Teaching Tips

Our aim is to help you, as an instructor, discover the attraction of ABC’s hit show Shark Tank for your students and application to your economics classroom. Students studying principles, entrepreneurship, and managerial economics will benefit from considering the scenarios presented here, and clips can easily be adapted to middle school, high school, and university classes. This is a highly engaging and fun way for your students to learn to recognize economic principles and see their applicability and relevance in the real-life scenarios presented in the show!

We help you navigate the show by capturing and organizing clips in categories that relate to common economic topics. Many of the clips contain real facts and figures that students can use in their calculations to evaluate each pitch and whether or not the economic reasoning presented in it is sound. Each clip includes an explanation and commentary to help you structure assignments for your class.  The clips are hosted on Critical Commons and are intended solely for educational purposes protected under Fair Use.  If you wish to purchase a complete episode, options are available through a variety of streaming services.  Below, we outline teaching ideas so you can easily build an assignment tailored to the needs of your class.

To start, it’s good to remember that teaching with media clips is valuable simply as a way to break up the lecture. Research on how students learn shows they are able to retain more information when the lecture is broken up into smaller parts. (Here are a few references to get started with if you’d like to learn more: “Bringing the ‘Dismal Science’ to Life: Teaching Economics Through Multimedia,Multimedia Teaching with Video Clips, TV, Movies, YouTube, and mtvU in the College Classroom” and “Using Media to Enhance Teaching and Learning.”)

Student Response Systems

If you want to review a concept quickly, use a student response system to assess students’ knowledge.  This technique can be used in both small and large lecture classes.  There are a variety of clickers and polling software to choose from in addition to good old-fashioned, low-tech options like raising hands or turning in cards! (To learn more, check out these sites: Audience Response Systems and Pedagogy in Action: Classroom Response Systems)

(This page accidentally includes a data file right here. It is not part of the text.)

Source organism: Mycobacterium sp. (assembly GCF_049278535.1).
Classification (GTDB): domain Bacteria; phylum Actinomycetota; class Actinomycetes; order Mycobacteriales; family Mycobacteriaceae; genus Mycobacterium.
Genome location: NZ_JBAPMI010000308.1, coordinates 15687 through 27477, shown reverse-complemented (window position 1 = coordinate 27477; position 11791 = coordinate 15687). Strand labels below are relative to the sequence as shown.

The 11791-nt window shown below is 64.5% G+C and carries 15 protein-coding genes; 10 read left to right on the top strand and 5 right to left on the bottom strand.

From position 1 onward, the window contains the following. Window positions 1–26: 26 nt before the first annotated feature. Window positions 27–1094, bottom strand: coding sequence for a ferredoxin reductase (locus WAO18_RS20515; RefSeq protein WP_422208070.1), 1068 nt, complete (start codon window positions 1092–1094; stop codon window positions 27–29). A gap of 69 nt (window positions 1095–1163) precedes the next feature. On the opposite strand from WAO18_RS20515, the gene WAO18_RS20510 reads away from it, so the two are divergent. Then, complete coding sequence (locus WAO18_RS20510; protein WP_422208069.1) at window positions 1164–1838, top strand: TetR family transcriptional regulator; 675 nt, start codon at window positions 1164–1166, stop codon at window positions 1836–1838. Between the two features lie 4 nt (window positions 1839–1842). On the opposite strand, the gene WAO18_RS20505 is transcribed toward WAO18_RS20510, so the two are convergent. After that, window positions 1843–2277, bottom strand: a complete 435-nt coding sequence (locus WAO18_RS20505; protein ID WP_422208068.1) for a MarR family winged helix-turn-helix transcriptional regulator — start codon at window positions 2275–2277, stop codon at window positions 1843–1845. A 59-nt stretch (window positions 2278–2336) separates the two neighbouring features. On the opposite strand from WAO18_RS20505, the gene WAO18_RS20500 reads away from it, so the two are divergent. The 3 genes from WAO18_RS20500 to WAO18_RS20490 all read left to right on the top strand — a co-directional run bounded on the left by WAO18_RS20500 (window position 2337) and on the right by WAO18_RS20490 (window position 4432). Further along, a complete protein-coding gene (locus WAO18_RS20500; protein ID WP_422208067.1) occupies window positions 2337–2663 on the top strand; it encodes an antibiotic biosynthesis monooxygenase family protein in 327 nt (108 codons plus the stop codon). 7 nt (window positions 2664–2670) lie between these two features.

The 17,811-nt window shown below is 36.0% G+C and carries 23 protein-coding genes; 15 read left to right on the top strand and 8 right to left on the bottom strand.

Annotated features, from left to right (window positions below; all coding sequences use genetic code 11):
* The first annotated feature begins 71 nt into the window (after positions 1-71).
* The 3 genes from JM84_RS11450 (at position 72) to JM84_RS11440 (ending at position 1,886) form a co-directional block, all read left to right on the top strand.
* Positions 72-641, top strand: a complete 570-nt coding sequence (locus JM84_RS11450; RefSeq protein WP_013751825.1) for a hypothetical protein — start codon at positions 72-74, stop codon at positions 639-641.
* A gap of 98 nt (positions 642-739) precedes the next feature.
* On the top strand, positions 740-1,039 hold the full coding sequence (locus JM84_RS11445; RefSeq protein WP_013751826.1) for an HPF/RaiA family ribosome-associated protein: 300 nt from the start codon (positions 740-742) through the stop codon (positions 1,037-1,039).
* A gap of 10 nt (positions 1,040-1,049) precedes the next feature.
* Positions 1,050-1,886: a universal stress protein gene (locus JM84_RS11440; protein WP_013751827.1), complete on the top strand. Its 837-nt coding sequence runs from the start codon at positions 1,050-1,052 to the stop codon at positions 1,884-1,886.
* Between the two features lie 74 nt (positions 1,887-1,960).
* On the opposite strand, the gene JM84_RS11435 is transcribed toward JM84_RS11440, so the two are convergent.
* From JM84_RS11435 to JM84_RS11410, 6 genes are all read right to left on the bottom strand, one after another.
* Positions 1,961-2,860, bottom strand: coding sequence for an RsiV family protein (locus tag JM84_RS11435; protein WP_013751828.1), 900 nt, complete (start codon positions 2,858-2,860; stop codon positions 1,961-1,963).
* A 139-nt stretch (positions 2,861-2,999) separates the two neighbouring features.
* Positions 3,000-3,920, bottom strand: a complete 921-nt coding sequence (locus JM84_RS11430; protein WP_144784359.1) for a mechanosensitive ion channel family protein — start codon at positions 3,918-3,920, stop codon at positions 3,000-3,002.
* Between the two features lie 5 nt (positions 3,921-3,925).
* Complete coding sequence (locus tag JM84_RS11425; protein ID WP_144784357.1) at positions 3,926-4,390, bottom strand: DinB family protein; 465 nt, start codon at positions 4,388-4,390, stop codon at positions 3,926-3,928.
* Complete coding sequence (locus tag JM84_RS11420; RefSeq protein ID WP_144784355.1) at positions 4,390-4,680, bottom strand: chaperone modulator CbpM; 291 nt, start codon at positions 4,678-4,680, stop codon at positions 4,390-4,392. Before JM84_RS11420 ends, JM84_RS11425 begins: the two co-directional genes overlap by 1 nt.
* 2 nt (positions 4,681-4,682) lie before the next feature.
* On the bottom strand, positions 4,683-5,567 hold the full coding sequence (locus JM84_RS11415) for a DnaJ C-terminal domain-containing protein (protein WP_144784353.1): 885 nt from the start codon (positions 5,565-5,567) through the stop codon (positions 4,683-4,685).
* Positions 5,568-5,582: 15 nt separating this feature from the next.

Here’s an example of how to use this technique.  After showing “Extreme-Price,” use the response system of your choice to ask students this follow-up question: Do the sharks believe demand for these extreme-sport pogo sticks is elastic or inelastic?  Answers: Elastic, because total revenue will increase if prices increase.  Inelastic, because total revenue will increase if prices increase. Elastic, because total revenue will decrease if prices increase.  Inelastic, because total revenue will decrease if prices increase. Discuss why it is that inelastic demand results in an increase in total revenue when prices increase.

Vote on the Outcome

Watch the enthusiasm in your class reach a whole new level when you let students vote on the outcome of the pitch! First, decide when you are going to ask students to vote. This may be right as the entrepreneur ends their initial pitch, or it could be after some of the sharks have asked a few questions. Whichever point you choose, be sure it’s before the first shark says, “I’m out!” Record the time, and stop the clip there. You can simply ask students to vote on how many sharks they think will want to fund the idea, or you can ask them to explain why they think the sharks will or will not be interested.